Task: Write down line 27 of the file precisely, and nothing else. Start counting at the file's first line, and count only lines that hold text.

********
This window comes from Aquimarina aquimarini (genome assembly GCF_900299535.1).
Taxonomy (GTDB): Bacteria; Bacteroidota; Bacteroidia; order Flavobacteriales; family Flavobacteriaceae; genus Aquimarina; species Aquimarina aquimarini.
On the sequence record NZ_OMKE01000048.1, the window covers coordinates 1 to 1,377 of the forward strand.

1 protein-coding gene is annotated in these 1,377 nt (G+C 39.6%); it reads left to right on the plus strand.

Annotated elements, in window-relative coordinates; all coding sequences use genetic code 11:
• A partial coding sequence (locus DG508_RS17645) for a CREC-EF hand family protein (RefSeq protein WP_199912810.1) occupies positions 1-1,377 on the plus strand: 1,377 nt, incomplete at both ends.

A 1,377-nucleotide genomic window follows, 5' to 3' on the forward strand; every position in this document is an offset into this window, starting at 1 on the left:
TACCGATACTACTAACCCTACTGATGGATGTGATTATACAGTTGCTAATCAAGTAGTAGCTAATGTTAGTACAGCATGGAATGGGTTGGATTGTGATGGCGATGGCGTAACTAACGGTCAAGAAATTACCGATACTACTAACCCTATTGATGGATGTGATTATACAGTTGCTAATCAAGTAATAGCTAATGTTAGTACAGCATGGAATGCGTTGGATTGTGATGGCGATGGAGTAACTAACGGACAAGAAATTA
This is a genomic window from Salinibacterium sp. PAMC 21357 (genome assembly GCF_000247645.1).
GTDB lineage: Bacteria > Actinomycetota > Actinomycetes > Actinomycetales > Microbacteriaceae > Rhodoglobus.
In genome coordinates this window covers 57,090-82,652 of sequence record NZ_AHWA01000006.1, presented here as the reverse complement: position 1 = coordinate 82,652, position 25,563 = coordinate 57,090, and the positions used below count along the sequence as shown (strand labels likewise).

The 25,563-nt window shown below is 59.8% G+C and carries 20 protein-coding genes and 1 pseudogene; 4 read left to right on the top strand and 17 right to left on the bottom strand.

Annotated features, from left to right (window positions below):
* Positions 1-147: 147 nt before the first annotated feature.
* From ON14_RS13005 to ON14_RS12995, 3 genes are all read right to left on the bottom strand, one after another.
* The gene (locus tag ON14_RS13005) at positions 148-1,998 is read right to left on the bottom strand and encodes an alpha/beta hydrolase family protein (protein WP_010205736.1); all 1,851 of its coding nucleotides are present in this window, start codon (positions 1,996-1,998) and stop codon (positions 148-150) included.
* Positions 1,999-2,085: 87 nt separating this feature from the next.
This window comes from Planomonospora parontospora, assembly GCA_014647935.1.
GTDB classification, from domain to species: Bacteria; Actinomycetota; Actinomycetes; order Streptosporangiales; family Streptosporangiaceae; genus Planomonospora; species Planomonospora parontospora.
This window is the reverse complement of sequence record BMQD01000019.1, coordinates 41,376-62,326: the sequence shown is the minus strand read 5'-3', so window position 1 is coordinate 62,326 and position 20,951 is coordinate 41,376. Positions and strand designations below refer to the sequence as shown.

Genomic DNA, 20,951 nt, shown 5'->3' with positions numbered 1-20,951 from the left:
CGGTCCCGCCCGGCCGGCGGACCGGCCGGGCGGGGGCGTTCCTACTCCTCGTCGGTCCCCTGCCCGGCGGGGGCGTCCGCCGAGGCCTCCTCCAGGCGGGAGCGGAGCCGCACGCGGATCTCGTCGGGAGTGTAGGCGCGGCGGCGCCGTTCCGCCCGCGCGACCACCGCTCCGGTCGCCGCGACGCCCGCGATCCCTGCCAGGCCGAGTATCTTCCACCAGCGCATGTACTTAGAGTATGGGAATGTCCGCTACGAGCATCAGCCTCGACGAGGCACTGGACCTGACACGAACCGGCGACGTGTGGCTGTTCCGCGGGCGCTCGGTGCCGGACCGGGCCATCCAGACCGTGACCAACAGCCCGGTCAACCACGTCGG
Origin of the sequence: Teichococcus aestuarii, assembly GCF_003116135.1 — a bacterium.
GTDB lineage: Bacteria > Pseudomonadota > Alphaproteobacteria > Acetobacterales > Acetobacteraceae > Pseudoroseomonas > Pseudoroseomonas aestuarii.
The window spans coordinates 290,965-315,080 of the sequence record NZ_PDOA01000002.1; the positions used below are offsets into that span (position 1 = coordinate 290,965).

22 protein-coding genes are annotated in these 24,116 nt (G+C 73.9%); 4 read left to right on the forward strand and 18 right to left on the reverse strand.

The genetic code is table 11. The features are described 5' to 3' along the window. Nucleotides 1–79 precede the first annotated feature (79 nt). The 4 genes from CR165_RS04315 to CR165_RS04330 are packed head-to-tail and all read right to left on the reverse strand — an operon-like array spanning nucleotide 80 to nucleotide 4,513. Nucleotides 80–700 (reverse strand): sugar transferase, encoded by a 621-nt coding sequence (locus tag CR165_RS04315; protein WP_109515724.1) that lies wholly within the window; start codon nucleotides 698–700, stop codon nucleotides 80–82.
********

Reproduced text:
The genetic code is table 11. The features are described 5' to 3' along the window. Nucleotides 1–79 precede the first annotated feature (79 nt). The 4 genes from CR165_RS04315 to CR165_RS04330 are packed head-to-tail and all read right to left on the reverse strand — an operon-like array spanning nucleotide 80 to nucleotide 4,513. Nucleotides 80–700 (reverse strand): sugar transferase, encoded by a 621-nt coding sequence (locus tag CR165_RS04315; protein WP_109515724.1) that lies wholly within the window; start codon nucleotides 698–700, stop codon nucleotides 80–82.